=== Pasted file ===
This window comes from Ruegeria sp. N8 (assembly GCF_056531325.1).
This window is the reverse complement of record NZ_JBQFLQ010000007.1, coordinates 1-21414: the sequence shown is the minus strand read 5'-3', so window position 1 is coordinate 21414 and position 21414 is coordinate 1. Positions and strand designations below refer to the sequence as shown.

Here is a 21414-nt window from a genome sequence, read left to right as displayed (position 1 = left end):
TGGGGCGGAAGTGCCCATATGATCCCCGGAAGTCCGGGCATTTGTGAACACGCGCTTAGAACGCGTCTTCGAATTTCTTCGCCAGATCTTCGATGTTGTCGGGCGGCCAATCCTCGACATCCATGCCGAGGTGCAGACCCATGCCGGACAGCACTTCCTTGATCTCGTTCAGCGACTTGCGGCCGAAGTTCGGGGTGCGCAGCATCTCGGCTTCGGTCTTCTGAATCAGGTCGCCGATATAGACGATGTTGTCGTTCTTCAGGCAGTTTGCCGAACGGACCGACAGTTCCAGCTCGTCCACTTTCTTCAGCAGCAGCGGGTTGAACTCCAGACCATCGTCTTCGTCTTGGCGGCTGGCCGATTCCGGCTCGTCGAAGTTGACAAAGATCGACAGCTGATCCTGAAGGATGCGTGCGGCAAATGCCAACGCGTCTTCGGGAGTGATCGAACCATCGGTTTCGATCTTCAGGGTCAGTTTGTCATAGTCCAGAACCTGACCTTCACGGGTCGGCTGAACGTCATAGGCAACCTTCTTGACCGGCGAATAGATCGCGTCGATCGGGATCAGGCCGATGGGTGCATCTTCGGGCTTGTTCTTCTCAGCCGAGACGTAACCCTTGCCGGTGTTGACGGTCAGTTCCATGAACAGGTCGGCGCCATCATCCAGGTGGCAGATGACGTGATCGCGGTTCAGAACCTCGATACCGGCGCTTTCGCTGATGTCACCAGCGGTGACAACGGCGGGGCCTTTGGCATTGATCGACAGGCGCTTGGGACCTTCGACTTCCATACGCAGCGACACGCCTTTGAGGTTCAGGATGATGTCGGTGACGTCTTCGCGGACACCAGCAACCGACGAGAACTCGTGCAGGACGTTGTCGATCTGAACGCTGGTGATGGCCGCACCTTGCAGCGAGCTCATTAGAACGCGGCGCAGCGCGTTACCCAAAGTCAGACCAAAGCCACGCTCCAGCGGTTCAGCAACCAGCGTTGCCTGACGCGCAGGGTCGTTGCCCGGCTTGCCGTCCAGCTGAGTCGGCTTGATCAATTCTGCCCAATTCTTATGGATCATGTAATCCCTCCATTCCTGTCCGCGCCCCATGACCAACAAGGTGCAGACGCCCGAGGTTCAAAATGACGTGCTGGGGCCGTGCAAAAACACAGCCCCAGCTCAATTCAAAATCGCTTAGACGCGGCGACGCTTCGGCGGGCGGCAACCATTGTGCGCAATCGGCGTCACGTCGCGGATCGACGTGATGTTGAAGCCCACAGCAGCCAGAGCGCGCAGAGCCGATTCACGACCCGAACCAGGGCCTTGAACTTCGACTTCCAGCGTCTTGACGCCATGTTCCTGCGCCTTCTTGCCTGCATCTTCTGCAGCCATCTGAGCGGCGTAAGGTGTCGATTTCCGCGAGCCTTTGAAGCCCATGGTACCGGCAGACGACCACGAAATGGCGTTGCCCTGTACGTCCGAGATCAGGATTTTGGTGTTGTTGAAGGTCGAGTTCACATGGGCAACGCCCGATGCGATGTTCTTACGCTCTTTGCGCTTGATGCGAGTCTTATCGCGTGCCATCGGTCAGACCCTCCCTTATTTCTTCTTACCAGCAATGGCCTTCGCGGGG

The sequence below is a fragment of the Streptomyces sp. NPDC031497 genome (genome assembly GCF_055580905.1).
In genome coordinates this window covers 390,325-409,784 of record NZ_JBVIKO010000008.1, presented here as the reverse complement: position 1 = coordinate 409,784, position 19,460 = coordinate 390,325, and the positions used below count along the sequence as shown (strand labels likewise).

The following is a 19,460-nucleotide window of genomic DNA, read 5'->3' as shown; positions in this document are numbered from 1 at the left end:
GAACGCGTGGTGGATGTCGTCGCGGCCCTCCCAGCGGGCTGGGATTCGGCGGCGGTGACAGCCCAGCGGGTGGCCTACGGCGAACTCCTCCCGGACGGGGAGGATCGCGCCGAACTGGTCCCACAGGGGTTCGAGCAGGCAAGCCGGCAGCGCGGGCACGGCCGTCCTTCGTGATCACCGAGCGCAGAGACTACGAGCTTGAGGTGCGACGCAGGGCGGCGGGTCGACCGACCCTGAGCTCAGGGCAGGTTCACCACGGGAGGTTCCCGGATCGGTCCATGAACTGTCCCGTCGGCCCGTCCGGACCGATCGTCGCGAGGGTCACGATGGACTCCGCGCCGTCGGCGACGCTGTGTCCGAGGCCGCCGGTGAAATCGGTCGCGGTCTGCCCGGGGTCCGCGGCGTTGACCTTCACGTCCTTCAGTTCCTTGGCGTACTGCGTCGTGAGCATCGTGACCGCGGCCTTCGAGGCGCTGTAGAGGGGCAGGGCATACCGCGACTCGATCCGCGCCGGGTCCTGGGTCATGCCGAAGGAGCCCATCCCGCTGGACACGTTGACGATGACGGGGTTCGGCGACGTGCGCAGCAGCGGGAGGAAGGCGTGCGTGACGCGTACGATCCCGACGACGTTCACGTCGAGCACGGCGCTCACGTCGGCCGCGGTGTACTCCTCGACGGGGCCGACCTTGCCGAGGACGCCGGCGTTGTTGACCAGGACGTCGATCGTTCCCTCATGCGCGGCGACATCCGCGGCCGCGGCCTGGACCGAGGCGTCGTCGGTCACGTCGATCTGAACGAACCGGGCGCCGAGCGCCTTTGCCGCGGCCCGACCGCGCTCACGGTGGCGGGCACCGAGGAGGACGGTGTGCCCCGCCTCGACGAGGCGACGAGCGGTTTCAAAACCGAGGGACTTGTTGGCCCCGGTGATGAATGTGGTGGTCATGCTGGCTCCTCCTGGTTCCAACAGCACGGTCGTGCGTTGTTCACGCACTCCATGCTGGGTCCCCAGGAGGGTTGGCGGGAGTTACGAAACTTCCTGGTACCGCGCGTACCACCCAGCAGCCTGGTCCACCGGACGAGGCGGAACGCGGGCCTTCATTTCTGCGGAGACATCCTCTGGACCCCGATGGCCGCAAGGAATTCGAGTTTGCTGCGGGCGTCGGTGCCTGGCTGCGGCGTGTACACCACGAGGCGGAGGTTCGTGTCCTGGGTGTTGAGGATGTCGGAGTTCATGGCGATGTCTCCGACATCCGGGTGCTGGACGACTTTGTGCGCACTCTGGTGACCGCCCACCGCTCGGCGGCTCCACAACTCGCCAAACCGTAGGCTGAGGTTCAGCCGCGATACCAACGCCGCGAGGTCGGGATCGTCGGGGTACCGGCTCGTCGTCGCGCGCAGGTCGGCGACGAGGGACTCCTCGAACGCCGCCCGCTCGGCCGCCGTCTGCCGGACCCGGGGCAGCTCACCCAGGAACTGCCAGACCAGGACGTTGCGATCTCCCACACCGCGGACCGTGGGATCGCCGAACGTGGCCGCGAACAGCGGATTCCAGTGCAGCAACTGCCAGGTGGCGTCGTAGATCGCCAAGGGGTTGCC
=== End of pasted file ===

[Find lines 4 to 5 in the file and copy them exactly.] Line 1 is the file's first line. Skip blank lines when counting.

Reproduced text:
TGGGGCGGAAGTGCCCATATGATCCCCGGAAGTCCGGGCATTTGTGAACACGCGCTTAGAACGCGTCTTCGAATTTCTTCGCCAGATCTTCGATGTTGTCGGGCGGCCAATCCTCGACATCCATGCCGAGGTGCAGACCCATGCCGGACAGCACTTCCTTGATCTCGTTCAGCGACTTGCGGCCGAAGTTCGGGGTGCGCAGCATCTCGGCTTCGGTCTTCTGAATCAGGTCGCCGATATAGACGATGTTGTCGTTCTTCAGGCAGTTTGCCGAACGGACCGACAGTTCCAGCTCGTCCACTTTCTTCAGCAGCAGCGGGTTGAACTCCAGACCATCGTCTTCGTCTTGGCGGCTGGCCGATTCCGGCTCGTCGAAGTTGACAAAGATCGACAGCTGATCCTGAAGGATGCGTGCGGCAAATGCCAACGCGTCTTCGGGAGTGATCGAACCATCGGTTTCGATCTTCAGGGTCAGTTTGTCATAGTCCAGAACCTGACCTTCACGGGTCGGCTGAACGTCATAGGCAACCTTCTTGACCGGCGAATAGATCGCGTCGATCGGGATCAGGCCGATGGGTGCATCTTCGGGCTTGTTCTTCTCAGCCGAGACGTAACCCTTGCCGGTGTTGACGGTCAGTTCCATGAACAGGTCGGCGCCATCATCCAGGTGGCAGATGACGTGATCGCGGTTCAGAACCTCGATACCGGCGCTTTCGCTGATGTCACCAGCGGTGACAACGGCGGGGCCTTTGGCATTGATCGACAGGCGCTTGGGACCTTCGACTTCCATACGCAGCGACACGCCTTTGAGGTTCAGGATGATGTCGGTGACGTCTTCGCGGACACCAGCAACCGACGAGAACTCGTGCAGGACGTTGTCGATCTGAACGCTGGTGATGGCCGCACCTTGCAGCGAGCTCATTAGAACGCGGCGCAGCGCGTTACCCAAAGTCAGACCAAAGCCACGCTCCAGCGGTTCAGCAACCAGCGTTGCCTGACGCGCAGGGTCGTTGCCCGGCTTGCCGTCCAGCTGAGTCGGCTTGATCAATTCTGCCCAATTCTTATGGATCATGTAATCCCTCCATTCCTGTCCGCGCCCCATGACCAACAAGGTGCAGACGCCCGAGGTTCAAAATGACGTGCTGGGGCCGTGCAAAAACACAGCCCCAGCTCAATTCAAAATCGCTTAGACGCGGCGACGCTTCGGCGGGCGGCAACCATTGTGCGCAATCGGCGTCACGTCGCGGATCGACGTGATGTTGAAGCCCACAGCAGCCAGAGCGCGCAGAGCCGATTCACGACCCGAACCAGGGCCTTGAACTTCGACTTCCAGCGTCTTGACGCCATGTTCCTGCGCCTTCTTGCCTGCATCTTCTGCAGCCATCTGAGCGGCGTAAGGTGTCGATTTCCGCGAGCCTTTGAAGCCCATGGTACCGGCAGACGACCACGAAATGGCGTTGCCCTGTACGTCCGAGATCAGGATTTTGGTGTTGTTGAAGGTCGAGTTCACATGGGCAACGCCCGATGCGATGTTCTTACGCTCTTTGCGCTTGATGCGAGTCTTATCGCGTGCCATCGGTCAGACCCTCCCTTATTTCTTCTTACCAGCAATGGCCTTCGCGGGG

The sequence below is a fragment of the Streptomyces sp. NPDC031497 genome (genome assembly GCF_055580905.1).